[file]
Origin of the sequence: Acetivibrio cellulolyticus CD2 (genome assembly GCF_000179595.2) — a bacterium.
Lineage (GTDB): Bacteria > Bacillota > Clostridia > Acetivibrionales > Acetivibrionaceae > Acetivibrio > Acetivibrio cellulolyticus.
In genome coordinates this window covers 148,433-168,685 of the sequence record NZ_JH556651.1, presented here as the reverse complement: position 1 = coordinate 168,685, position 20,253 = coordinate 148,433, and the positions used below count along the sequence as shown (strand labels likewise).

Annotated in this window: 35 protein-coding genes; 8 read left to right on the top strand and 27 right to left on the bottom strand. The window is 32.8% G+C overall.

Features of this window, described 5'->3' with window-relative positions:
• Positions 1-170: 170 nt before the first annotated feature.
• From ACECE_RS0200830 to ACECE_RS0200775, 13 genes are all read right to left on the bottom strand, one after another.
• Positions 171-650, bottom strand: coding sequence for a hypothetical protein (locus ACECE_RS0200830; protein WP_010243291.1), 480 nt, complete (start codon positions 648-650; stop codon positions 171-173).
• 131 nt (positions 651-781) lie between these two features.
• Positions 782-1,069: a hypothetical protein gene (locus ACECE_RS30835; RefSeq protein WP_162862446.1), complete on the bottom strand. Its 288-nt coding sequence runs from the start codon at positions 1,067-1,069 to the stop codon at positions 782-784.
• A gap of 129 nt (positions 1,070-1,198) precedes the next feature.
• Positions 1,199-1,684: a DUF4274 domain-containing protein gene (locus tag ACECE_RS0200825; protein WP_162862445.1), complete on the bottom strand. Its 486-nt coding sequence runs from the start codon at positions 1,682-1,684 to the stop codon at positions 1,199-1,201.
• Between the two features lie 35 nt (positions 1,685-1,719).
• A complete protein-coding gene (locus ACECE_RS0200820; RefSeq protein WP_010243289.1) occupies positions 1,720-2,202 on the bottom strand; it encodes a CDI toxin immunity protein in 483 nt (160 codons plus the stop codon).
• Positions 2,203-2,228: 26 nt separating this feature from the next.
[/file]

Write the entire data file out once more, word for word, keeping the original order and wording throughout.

Origin of the sequence: Acetivibrio cellulolyticus CD2 (genome assembly GCF_000179595.2) — a bacterium.
Lineage (GTDB): Bacteria > Bacillota > Clostridia > Acetivibrionales > Acetivibrionaceae > Acetivibrio > Acetivibrio cellulolyticus.
In genome coordinates this window covers 148,433-168,685 of the sequence record NZ_JH556651.1, presented here as the reverse complement: position 1 = coordinate 168,685, position 20,253 = coordinate 148,433, and the positions used below count along the sequence as shown (strand labels likewise).

Annotated in this window: 35 protein-coding genes; 8 read left to right on the top strand and 27 right to left on the bottom strand. The window is 32.8% G+C overall.

Features of this window, described 5'->3' with window-relative positions:
• Positions 1-170: 170 nt before the first annotated feature.
• From ACECE_RS0200830 to ACECE_RS0200775, 13 genes are all read right to left on the bottom strand, one after another.
• Positions 171-650, bottom strand: coding sequence for a hypothetical protein (locus ACECE_RS0200830; protein WP_010243291.1), 480 nt, complete (start codon positions 648-650; stop codon positions 171-173).
• 131 nt (positions 651-781) lie between these two features.
• Positions 782-1,069: a hypothetical protein gene (locus ACECE_RS30835; RefSeq protein WP_162862446.1), complete on the bottom strand. Its 288-nt coding sequence runs from the start codon at positions 1,067-1,069 to the stop codon at positions 782-784.
• A gap of 129 nt (positions 1,070-1,198) precedes the next feature.
• Positions 1,199-1,684: a DUF4274 domain-containing protein gene (locus tag ACECE_RS0200825; protein WP_162862445.1), complete on the bottom strand. Its 486-nt coding sequence runs from the start codon at positions 1,682-1,684 to the stop codon at positions 1,199-1,201.
• Between the two features lie 35 nt (positions 1,685-1,719).
• A complete protein-coding gene (locus ACECE_RS0200820; RefSeq protein WP_010243289.1) occupies positions 1,720-2,202 on the bottom strand; it encodes a CDI toxin immunity protein in 483 nt (160 codons plus the stop codon).
• Positions 2,203-2,228: 26 nt separating this feature from the next.